Read Galatians 5:13-21

“The temptations in your life are no different from what others experience. And God is faithful. He will not allow the temptation to be more than you can stand. When you are tempted, He will show you a way out so that you can endure.” (1 Corinthians 10:13 NLT)

In his letter to the church in Galatia, the Apostle Paul is writing to a community that is divided over the issue of male circumcision: should new Gentile followers of Jesus be counted as a part of the Jewish covenant without being circumcised, or should they have to be circumcised just as all of the Jews are circumcised. Being that Christianity at the time wasn’t a religion, but a sect of Judaism, this was a VITALLY IMPORTANT question. While Paul is opposed to making Gentiles be circumcised, he also is against divisive behavior regardless of which side it is coming from. In response to this division, Paul describes to the Galatian church what he calls, “the works of the flesh.”


WORKS OF THE FLESH: Licentiousness. Paul now moves onto licentiousness. Now, this is not a word that gets tossed around too often now-a-days. If you are like me, you’re probably scratching your head asking, “Licentiousness? What on God’s green earth is licentiousness? What does it mean to be licentious?” If you are like me, you will probably end up Googling the word, and there you will find out that to be licentiousness means to know no bounds, to lack in moral restraints, especially sexual restraints. Human sexuality, when expressed in healthy ways, is one of the most beautiful thing shared between two people; however, when one abuses sexuality and uses it as a means for a selfish end (whether that end is power or pleasure), then human sexuality takes on an ugliness that God never intended for it.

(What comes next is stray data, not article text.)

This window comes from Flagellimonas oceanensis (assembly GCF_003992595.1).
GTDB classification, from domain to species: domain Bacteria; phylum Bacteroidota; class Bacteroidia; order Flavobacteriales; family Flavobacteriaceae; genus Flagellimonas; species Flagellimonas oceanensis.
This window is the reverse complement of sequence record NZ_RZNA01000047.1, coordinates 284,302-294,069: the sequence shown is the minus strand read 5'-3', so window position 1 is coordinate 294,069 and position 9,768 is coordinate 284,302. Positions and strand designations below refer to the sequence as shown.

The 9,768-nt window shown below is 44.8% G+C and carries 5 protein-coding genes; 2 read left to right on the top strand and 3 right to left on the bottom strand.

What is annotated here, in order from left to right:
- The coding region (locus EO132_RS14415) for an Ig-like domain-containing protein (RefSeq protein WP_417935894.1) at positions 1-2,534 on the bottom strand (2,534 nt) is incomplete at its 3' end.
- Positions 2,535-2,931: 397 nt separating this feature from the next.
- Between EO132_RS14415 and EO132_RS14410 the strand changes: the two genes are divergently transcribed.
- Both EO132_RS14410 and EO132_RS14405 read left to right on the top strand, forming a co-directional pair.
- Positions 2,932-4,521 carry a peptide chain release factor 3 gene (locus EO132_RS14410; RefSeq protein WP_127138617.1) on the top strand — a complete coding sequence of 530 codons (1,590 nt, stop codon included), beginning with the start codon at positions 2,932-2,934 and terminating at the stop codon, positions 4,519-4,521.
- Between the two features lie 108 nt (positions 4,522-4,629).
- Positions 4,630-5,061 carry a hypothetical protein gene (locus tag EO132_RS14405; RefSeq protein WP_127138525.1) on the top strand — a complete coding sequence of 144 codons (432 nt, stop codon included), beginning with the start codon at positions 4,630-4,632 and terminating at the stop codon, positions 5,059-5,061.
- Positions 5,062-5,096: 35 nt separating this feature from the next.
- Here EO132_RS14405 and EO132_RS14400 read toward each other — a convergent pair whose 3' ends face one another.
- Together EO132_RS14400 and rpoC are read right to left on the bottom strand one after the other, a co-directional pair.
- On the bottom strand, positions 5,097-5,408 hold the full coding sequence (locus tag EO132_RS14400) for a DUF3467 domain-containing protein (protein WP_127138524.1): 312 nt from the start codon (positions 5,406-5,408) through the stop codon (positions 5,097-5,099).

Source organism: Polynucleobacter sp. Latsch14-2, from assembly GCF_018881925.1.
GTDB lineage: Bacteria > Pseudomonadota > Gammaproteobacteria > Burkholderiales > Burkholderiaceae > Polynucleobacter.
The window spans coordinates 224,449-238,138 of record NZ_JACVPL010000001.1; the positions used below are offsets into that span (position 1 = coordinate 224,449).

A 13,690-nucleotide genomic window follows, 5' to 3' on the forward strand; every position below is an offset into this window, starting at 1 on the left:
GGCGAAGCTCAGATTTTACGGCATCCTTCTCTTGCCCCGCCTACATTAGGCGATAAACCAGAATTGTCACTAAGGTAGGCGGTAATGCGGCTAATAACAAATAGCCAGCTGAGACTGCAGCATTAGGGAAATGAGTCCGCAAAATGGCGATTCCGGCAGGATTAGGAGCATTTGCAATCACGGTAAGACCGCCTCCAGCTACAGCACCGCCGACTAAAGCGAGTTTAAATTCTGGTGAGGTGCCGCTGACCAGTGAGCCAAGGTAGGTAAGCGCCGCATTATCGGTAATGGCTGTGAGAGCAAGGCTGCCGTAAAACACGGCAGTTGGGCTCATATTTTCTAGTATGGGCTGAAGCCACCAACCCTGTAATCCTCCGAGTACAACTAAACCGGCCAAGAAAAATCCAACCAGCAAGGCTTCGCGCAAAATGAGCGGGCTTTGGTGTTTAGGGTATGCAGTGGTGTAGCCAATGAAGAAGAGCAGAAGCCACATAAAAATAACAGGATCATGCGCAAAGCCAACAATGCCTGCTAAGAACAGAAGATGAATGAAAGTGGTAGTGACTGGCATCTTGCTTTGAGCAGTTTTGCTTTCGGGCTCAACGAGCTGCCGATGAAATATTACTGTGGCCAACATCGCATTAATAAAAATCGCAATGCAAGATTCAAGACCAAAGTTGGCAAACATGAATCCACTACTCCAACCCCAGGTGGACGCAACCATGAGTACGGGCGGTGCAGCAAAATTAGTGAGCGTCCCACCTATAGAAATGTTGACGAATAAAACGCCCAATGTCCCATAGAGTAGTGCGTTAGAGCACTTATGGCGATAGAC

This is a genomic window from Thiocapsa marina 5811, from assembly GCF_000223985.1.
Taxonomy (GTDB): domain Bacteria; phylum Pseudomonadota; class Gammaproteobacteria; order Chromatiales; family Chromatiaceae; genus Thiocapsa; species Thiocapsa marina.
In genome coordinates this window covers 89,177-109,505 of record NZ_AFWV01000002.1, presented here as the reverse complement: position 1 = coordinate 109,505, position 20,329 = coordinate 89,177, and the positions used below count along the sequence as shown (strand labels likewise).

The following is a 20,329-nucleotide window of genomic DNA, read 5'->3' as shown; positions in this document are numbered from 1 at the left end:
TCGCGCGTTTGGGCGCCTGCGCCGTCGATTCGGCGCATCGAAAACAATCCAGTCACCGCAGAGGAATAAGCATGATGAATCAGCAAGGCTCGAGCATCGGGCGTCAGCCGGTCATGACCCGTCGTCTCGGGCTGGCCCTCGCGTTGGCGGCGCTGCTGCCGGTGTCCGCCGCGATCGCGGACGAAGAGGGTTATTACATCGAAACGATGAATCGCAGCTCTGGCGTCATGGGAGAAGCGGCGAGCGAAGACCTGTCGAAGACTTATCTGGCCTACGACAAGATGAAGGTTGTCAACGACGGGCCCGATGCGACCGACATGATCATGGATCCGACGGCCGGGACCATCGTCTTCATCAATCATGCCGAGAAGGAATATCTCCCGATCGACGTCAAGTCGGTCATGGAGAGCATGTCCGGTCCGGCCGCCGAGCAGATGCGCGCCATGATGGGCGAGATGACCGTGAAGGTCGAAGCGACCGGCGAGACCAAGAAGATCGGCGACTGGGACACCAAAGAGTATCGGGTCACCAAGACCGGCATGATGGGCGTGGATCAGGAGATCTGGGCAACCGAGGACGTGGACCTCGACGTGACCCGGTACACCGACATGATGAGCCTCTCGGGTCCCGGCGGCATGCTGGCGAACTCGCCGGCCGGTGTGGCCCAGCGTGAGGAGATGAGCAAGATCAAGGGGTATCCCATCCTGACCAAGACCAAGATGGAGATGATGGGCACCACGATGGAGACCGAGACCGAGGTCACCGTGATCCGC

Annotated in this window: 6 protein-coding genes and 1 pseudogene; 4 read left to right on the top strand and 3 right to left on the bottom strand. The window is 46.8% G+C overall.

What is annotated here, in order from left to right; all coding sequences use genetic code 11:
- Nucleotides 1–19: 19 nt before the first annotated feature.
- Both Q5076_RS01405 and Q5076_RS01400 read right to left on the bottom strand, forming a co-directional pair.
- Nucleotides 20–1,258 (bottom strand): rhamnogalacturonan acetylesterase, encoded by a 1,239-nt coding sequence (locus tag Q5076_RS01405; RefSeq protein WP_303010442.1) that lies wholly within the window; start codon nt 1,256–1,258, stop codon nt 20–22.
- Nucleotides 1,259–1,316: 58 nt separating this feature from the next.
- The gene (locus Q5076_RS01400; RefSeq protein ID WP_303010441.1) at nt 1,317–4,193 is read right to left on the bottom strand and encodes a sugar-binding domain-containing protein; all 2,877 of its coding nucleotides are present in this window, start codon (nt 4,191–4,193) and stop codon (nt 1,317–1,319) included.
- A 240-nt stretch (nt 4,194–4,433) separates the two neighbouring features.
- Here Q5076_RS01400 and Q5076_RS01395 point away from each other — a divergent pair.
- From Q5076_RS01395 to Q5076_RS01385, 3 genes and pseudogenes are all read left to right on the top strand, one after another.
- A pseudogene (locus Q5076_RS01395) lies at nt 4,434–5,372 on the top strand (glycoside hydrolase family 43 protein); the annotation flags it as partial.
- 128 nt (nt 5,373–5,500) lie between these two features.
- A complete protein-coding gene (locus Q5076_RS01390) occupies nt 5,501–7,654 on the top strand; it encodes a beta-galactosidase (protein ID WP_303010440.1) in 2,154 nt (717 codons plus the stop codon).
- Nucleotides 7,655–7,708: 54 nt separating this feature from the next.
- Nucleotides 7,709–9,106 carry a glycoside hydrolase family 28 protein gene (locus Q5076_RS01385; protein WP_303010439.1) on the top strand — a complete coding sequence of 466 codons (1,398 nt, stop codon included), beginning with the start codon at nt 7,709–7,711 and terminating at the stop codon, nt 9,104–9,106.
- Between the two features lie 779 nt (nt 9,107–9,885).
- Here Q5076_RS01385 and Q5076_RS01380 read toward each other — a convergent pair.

As with fornication, however, the word licentiousness need not only apply to human sexuality. More generally, as mentioned above, licentiousness means to know no bounds, to lack moral restraints. To be licentious is to be a person who acts on impulse, to be a person who seeks to bring oneself pleasure without any regard of the other. To be licentious is to live in an unrestrained way to the detriment of friends, family and/or community. As such, licentiousness is the epitome of self-indulgence, of a life that thinks it has no limits, of a person who could careless about anything but what satisfies the boundless hunger for pleasure and power.

The truth is that we very much live in a licentious world, a world that tells us we can have anything we want, that we can be anything we dream of, and a world that tells us that there are no limits to what we can do or accomplish. What’s even more sad, is that many Christians and Christian leaders propagate such a message to their followers. The Gospel, for such people, gets relegated to obtaining prosperity and earthly success. When we buy into the message of this world, when we begin to believe that there are no limits for us, we begin to be filled with the spirit of licentiousness.

Rather than licentiousness, Christ is calling you to give up the hunger to be limitless. Ironically, that hunger to be limitless is deceptive, for the more one strives to be limitless the more limited in their sinful licentiousness they become. True limitlessness can only be found through the power of restraint. The licentious seek power; however, true power is restraint. The person who lives in God is the person who knows and embodies restraint. The person of restraint is not one who deprives his or her body of what it needs but, rather, the person of restraint avoids the temptation to be limitless in obtaining what he or she lusts after; in that avoidance, the person avoids being a slave to his or her lust. Christ is calling us all to drop the licentiousness of this world and to embody God’s divine power of restraint. The power to do so is God’s gift to you.

“It is his restraint that is honorable to a person, not their liberty.” – John Ruskin

Lord, show me the power of restraint that lies within me so that I may use it wisely and stand in firmly in that power. Amen.

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